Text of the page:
First, a bit of mythbusting – someone, somewhere, started some rumor that I had lost one or both of my lightning maroon clownfish pairs.  I heard about this from multiple people in early February, but never could pin down the source. Simply put, nothing could be further from the truth.  That said, there hasn’t been any production as of late…here’s why:

So nothing has been going on with the original Wild Lightning X White Stripe pair…they’re just sitting in their tank, not breeding.  I’m trying to figure out why, and here’s what I can come up with. First, when I put all the fish in the fishroom on a prophylactic course of Spectrum’s Ick-Sheild pellet, a Chloroquin-laced food, it shut down ALL my breeding pairs.  That said, most of my breeder pairs have returned to breeding…except the Lightning pair.  They had a few bad clutches and then just stopped.

Next, I had run out of their normal staple diet, Spectrum Thera-A.  So the fish were switched over primarily to feeds like Ocean Nutrition’s Formula One and Formula Two pellet as the daily staple.  Could a dietary switch account for failing spawns?  Perhaps.

Additionally, I noted tank temperatures were slightly down.  Instead of running around 80-82F, they look more like the 78F range lately.  I’m not exactly sure why this is, as I haven’t changed my room temperature nor have I adjusted their heater in any way.  Unless…unless their heater has failed and the tank is now just going down closer to the fishroom ambient temp.  I’ll have to investigate this.

Finally though, I noticed that my lights are coming on very late in the day; so I think my photoperiod is messed up and might be shorter on the tank. In fact, that seems like a logical explanation; we’re in winter, so ambient light cycles are reduced, and the length of day may be reduced as well.  In short, I may have to restore a longer photoperiod, restore warmer temps, ramp up foods and feedings, and hopefully see the pair return to active spawning.  But perhaps it’s good to give the fish a “winter break”…constant spawning certainly must take a toll on our marine fishes.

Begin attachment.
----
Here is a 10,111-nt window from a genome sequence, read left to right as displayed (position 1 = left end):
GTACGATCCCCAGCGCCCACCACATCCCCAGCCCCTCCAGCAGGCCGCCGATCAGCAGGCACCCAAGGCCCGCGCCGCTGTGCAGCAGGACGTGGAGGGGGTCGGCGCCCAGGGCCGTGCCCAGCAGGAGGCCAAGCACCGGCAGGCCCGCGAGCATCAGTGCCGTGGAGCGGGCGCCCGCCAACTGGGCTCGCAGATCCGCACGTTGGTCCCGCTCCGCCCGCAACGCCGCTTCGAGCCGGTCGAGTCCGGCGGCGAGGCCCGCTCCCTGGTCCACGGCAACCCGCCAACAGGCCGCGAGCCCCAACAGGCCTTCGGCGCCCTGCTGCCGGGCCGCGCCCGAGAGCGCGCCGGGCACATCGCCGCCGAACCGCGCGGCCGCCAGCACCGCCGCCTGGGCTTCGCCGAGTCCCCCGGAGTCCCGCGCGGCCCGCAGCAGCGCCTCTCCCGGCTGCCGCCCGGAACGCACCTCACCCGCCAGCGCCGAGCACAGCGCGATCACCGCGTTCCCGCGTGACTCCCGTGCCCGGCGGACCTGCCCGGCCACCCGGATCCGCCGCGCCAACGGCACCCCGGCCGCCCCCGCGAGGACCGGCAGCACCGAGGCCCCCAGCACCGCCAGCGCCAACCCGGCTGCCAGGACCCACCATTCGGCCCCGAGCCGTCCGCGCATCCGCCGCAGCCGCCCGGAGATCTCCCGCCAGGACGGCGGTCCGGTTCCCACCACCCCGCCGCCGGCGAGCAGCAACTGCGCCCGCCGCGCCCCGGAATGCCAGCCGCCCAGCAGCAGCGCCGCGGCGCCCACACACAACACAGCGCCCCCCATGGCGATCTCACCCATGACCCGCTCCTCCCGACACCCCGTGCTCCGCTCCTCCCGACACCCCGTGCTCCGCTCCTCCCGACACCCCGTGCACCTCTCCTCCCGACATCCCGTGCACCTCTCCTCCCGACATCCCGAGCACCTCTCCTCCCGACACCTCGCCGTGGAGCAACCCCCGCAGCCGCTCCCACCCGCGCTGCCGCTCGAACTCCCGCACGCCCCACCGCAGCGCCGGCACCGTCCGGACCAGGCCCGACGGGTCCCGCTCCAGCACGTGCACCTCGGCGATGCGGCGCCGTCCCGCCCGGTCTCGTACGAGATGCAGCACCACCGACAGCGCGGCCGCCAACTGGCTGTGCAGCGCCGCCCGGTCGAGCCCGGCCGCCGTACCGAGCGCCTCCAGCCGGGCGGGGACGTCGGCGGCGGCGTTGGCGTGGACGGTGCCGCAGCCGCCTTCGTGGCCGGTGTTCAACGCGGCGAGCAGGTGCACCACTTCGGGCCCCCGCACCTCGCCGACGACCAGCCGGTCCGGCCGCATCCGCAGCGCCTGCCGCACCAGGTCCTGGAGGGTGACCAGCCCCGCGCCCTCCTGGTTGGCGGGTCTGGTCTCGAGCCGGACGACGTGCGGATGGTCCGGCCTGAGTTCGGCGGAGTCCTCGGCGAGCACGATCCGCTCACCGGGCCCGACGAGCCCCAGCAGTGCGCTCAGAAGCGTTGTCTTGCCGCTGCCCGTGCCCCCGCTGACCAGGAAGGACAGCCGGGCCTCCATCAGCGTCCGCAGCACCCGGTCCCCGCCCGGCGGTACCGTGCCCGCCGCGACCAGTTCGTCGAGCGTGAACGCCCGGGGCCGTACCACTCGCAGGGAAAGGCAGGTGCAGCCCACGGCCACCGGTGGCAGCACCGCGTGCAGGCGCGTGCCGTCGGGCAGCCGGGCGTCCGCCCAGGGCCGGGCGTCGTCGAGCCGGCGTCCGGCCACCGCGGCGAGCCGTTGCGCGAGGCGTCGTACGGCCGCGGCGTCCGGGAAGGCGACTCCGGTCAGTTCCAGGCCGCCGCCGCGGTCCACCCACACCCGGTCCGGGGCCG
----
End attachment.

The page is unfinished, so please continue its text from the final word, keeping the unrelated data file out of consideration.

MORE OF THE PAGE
On the other front, the Lightning X Lightning pair hasn’t been spawning either, but I know why.  As readers may recall, I separated them on January 5th as the pair bond had deteriorated.  I chose to separate the female, isolating her in a breeder box from Florida Aqua Farms.  She remained in isolation for a solid 6+ weeks while the male recovered from his injuries.  Yesterday, 2-18-2015, I added her back into the main tank and watched.  At first, the male attacked her…she took it for about 1 minute, then grabbed the male by the pectoral fin, flipped him upside down, and simply held on while he struggled.  I thought for sure this was the end, but a little while later the pair was found cohabitating peacefully. 24 hours later, the pair remains in good shape, not a nick or scrape or torn fin on either fish.  This is not the first time that a “female time out” has proven to be a helpful factor in curbing excessive female aggression in my maroon clownfish pairing and breeding. I’d encourage people to keep this trick in mind with their own fishes.